Michel Bauwens: Civilized Discourse Construction Kit

Michel Bauwens

Michel Bauwens

People are raving about this as a possible alternative command and control system for the public to use.

Civilized Discourse Construction Kit

Jeff Atwood

Coding Horror, February 5, 2013

EXTRACT:

After spending four solid years thinking of discussion as the established corrupt empire, and Stack Exchange as the scrappy rebel alliance, I began to wonder – what would it feel like to change sides? What if I became a champion of random, arbitrary discussion, of the very kind that I’d spent four years designing against and constantly lecturing users on the evil of?

I already built an X-Wing; could I build a better Tie Fighter?

Today we announce the launch of Discourse, a next-generation, 100% open source discussion platform built for the next decade of the Internet.

 

logo discourseThe goal of the company we formed, Civilized Discourse Construction Kit, Inc., is exactly that – to raise the standard of civilized discourse on the Internet through seeding it with better discussion software:

  • 100% open source and free to the world, now and forever.
  • Feels great to use. It’s fun.
  • Designed for hi-resolution tablets and advanced web browsers.
  • Built in moderation and governance systems that let discussion communities protect themselves from trolls, spammers, and bad actors – even without official moderators.

Our amazingly talented team has been working on Discourse for almost a year now, and although like any open source software it’s never entirely done, we believe it is already a generation ahead of any other forum software we’ve used.

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Jean Lievins: Bioengineers Build Open Source Language for Programming Cells

Jean Lievens

Jean Lievens

Bioengineers Build Open Source Language for Programming Cells

Drew Endy wants to build a programming language for the body.

Endy is the co-director of the International Open Facility Advancing Biotechnology — BIOFAB, for short — where he’s part of a team that’s developing a language that will use genetic data to actually program biological cells. That may seem like the stuff of science fiction, but the project is already underway, and the team intends to open source the language, so that other scientists can use it and modify it and perfect it.

Click on Image to Enlarge

Click on Image to Enlarge

The effort is part of a sweeping movement to grab hold of our genetic data and directly improve the way our bodies behave — a process known as bioengineering. With the Supreme Court exploring whether genes can be patented, the bioengineering world is at crossroads, but scientists like Endy continue to push this technology forward.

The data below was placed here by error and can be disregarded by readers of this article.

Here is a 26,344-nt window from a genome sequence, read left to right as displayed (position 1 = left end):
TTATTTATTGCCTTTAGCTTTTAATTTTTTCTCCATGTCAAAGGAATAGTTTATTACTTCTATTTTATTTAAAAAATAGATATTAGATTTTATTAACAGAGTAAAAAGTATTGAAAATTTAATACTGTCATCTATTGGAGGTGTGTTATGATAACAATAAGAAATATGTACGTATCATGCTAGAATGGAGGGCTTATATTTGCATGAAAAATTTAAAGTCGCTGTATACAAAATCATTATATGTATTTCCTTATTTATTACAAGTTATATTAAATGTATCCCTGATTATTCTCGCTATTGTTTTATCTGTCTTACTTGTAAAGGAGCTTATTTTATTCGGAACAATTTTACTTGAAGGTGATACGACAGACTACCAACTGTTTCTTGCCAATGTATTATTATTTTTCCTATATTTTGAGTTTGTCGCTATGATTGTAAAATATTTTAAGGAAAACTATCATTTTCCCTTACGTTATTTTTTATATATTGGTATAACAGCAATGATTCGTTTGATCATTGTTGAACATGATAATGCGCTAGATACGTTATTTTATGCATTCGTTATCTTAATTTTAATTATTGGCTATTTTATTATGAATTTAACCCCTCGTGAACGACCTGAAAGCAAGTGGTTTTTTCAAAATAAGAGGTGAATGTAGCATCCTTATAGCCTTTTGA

Genes contain information that defines the way our cells function, and some parts of the genome express themselves in much the same way across different types of cells and organisms. This would allow Endy and his team to build a language scientists could use to carefully engineer gene expression – what they call “the layer between the genome and all the dynamic processes of life.”

According to Ziv Bar-Joseph, a computational biologist at Carnegie Mellon University, gene expression isn’t that different from the way computing systems talk to each other. You see the same behavior in system after system. “That’s also very common in computing,” he says. Indeed, since the ’60s, computers have been built to operate much like cells and other biologically systems. They’re self-contained operations with standard ways of trading information with each other.

The BIOFAB project is still in the early stages. Endy and the team are creating the most basic of building blocks — the “grammar” for the language. Their latest achievement, recently reported in the journal Science, has been to create a way of controlling and amplifying the signals sent from the genome to the cell. Endy compares this process to an old fashioned telegraph.

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Patrick Meier: Introducing MicroMappers for Digital Disaster Response

Patrick Meier

Patrick Meier

Introducing MicroMappers for Digital Disaster Response

The UN activated the Digital Humanitarian Network (DHN) on December 3, 2012 to carry out a rapid damage needs assessment in response to Typhoon Pablo in the Philippines. More specifically, the UN requested that Digital Humanitarians collect and geo-reference all tweets with links to pictures or video footage capturing Typhoon damage. To complete this mission, I reached out to my colleagues at CrowdCrafting. Together, we customized a microtasking app to filter, classify and geo-reference thousands of tweets. This type of rapid damage assessment request was the first of its kind, which means that setting up the appropriate workflows and technologies took a while, leaving less time for the tagging, verification and analysis of the multimedia content pointed to in the disaster tweets. Such is the nature of innovation; optimization takes place through iteration and learning.

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